What Equipment Do I Have?
Telescopes and Cameras
Orion SkyView Pro 8″ Equatorial Reflector Telescope w/ Go-To Drive
Aperture: 203 mm
Focal Length: 1000 mm
Celestron 4.5″ Equatorial Reflector Telescope w/ Single Axis Clock Drive
(retired but still used for special events)
Aperture: 114 mm
Focal Length: 910 mm
Nikon d5300 w/18-55 mm & 70-300 mm focal lens
iPhone 6s Plus w/smartphone eyepiece adapter
– 1.25″ 32mm, 25mm, 17mm, 13mm, 10mm, 8mm, 6mm Plossl Eyepieces
– 1.25″ 2x Barlow Lens
– 1.25″ 3x Barlow Lens
– 1.25″ Lunar Filter
– 2″ 42mm, 35mm, & 28mm Plossl Deep View Eyepieces
– 2″ 2X Barlow Lens
– 2″ Skyglow Broadband Filter
– SkyView Polar Alignment Scope
– Orion Dynamo Pro Lithium Power Supply
What Are Some Great Astronomy Apps?
Here are the apps I like to use.
This is a great simulator of the sky, and will give you the positions of the sun, moon, planets, stars, deep sky objects, and even known satellites, comets and asteroids, on any day and time from any location!
There are versions for desktop PC’s, MACs, and for your phone. Last I checked, for iPhone’s and Androids it was $1.99. According to a great friend of mine, he said “it’s the best two bucks I ever spent!”
This is a fantastic app that helps guide you to a dark site anywhere on Earth. It’s essentially a light pollution map over google maps, and when you find a spot to your liking, it will switch to your regular maps app and get you directions!
It also uses dark sky data and forecasts from Clear Dark Sky.
The colors used are represented by the Bortle Dark Sky Scale. White is terrible, Red is meh, Orange is okay. Yellow is average. Green is good. Blue is great. Black and clear are excellent.
Where do I usually observe?
For observations of the sun, moon, and planets, I can do them anywhere. My home location is Riverside, CA, under a bright suburban sky, so of course I have my limits with anything deep sky.
For dark sky observing, my usual spot of choice is the Cottonwood Campground in Joshua Tree National Park. The main reason is the comforts of running water and bathrooms at the campsite – this makes it easy to convince people to make the trip!
However, be advised that there is no cell service at the campsite. As you exit off Interstate 10 to Cottonwood Springs Rd, your service will end once you cross into the mountain pass.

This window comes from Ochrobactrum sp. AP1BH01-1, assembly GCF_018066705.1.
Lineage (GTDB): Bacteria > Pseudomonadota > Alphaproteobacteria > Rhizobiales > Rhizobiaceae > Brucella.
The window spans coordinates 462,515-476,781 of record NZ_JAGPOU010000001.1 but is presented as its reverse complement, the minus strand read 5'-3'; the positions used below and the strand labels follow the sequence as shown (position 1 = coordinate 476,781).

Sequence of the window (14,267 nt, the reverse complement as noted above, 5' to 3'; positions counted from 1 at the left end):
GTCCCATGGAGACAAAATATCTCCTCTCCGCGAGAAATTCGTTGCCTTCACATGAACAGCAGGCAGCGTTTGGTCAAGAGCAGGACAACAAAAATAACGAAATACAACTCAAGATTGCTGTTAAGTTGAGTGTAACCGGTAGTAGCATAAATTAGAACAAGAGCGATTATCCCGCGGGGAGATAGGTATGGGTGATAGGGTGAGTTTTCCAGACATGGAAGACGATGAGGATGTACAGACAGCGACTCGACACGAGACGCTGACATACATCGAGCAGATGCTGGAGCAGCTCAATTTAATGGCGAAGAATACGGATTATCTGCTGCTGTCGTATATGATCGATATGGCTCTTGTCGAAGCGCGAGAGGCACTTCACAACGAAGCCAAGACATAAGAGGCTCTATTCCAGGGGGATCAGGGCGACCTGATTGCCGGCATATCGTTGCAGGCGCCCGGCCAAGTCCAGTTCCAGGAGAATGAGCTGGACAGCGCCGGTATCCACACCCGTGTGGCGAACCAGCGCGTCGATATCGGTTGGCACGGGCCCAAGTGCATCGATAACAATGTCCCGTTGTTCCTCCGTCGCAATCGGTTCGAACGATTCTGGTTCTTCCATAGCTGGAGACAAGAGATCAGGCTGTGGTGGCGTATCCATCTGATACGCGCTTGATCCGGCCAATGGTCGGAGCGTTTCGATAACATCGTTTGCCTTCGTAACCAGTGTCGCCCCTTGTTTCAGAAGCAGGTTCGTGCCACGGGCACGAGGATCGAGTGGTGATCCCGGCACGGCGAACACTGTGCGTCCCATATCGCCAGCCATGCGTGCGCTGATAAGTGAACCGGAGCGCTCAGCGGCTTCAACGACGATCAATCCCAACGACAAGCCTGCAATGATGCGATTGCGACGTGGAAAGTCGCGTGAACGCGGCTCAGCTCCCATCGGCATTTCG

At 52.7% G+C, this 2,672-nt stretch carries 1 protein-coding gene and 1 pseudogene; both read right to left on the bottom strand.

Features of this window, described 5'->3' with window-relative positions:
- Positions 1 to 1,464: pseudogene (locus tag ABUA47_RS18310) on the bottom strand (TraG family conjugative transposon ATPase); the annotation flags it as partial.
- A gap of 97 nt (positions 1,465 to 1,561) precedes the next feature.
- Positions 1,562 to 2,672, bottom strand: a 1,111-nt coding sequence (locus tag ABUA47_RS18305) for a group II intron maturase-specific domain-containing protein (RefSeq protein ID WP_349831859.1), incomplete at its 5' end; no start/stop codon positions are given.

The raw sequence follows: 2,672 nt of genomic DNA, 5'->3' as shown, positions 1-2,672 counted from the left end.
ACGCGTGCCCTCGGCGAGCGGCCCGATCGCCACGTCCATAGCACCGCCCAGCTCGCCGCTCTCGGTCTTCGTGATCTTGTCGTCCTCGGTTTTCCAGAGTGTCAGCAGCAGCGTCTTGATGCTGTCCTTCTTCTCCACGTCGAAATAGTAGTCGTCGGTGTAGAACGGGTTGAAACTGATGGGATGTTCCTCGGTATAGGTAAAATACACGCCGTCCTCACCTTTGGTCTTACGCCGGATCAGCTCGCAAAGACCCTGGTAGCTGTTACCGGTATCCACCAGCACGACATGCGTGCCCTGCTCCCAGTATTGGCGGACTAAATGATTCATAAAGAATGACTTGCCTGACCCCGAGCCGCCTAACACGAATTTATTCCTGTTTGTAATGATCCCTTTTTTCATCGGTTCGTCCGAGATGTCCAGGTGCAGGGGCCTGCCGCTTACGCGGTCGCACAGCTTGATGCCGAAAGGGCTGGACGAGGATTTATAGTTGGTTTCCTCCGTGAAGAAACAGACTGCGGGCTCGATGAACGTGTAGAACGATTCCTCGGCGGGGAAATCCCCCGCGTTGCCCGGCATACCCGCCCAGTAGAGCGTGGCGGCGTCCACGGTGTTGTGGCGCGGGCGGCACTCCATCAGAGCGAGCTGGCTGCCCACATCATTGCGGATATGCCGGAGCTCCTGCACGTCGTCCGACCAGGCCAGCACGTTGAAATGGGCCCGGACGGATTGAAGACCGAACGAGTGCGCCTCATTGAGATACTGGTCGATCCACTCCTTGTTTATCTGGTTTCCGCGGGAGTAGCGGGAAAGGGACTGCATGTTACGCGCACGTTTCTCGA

This campsite is far less affected by light pollution than the rest of the park and the night sky looks lovely! Being around 3,000 feet in elevation, the temperatures vary from hot days and comfortable nights in the summer, to cool days and freezing nights in the winter. Besides the low light pollution from the Coachella Valley and Mexicali, the other big enemy is moisture, especially from summer monsoon flows, which sometimes cause overcast skies out of nowhere. The weather is often a crap shoot, but always check for forecasts on Clear Dark Sky.
Why the name “Orion Bear Astronomy?”
The truth is the name comes straight from a Bible verse:
“He is the Maker of the Bear and Orion, the Pleiades and the constellations of the south.” – Job 9:9 NIV
And as you can see here, the picture includes the constellations Orion, Ursa Major (the Bear), and the Pleiades in the middle.
I am not ashamed to admit that I believe in God, and am on side of the Faith vs Science spectrum that says Faith and Science CAN co-exist.
I may believe in an intelligent creator that exists outside physical space and time, but I also will be the first to say the Bible is NOT a science book, and I don’t treat it as such. I respect everything that the more well known scientists have done for science and astronomy reaching the masses. To anyone who visits this website, watches one of the streams, or comes to an event: I personally DON’T CARE what you believe! If you also passionate about science and astronomy, then you’re already my friend! Let’s plan a star party out in the desert and go look at some galaxies!
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